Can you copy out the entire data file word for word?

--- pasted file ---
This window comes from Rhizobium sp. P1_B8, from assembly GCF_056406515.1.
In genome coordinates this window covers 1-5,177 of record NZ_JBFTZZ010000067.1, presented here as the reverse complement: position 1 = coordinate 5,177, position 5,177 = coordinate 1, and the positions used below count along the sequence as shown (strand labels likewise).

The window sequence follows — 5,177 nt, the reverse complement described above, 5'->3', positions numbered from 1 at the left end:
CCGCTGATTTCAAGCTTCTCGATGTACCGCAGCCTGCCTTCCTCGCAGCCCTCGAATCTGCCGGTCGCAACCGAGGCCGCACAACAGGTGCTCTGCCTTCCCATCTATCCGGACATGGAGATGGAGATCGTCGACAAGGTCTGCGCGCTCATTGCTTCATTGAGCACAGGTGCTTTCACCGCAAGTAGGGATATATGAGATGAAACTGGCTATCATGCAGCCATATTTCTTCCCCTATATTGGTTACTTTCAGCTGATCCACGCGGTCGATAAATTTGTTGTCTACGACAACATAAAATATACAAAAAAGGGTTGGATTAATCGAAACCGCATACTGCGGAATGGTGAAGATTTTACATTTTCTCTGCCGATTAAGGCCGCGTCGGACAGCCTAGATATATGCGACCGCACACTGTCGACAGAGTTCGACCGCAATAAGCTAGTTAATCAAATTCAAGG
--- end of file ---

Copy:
This window comes from Rhizobium sp. P1_B8, from assembly GCF_056406515.1.
In genome coordinates this window covers 1-5,177 of record NZ_JBFTZZ010000067.1, presented here as the reverse complement: position 1 = coordinate 5,177, position 5,177 = coordinate 1, and the positions used below count along the sequence as shown (strand labels likewise).

The window sequence follows — 5,177 nt, the reverse complement described above, 5'->3', positions numbered from 1 at the left end:
CCGCTGATTTCAAGCTTCTCGATGTACCGCAGCCTGCCTTCCTCGCAGCCCTCGAATCTGCCGGTCGCAACCGAGGCCGCACAACAGGTGCTCTGCCTTCCCATCTATCCGGACATGGAGATGGAGATCGTCGACAAGGTCTGCGCGCTCATTGCTTCATTGAGCACAGGTGCTTTCACCGCAAGTAGGGATATATGAGATGAAACTGGCTATCATGCAGCCATATTTCTTCCCCTATATTGGTTACTTTCAGCTGATCCACGCGGTCGATAAATTTGTTGTCTACGACAACATAAAATATACAAAAAAGGGTTGGATTAATCGAAACCGCATACTGCGGAATGGTGAAGATTTTACATTTTCTCTGCCGATTAAGGCCGCGTCGGACAGCCTAGATATATGCGACCGCACACTGTCGACAGAGTTCGACCGCAATAAGCTAGTTAATCAAATTCAAGG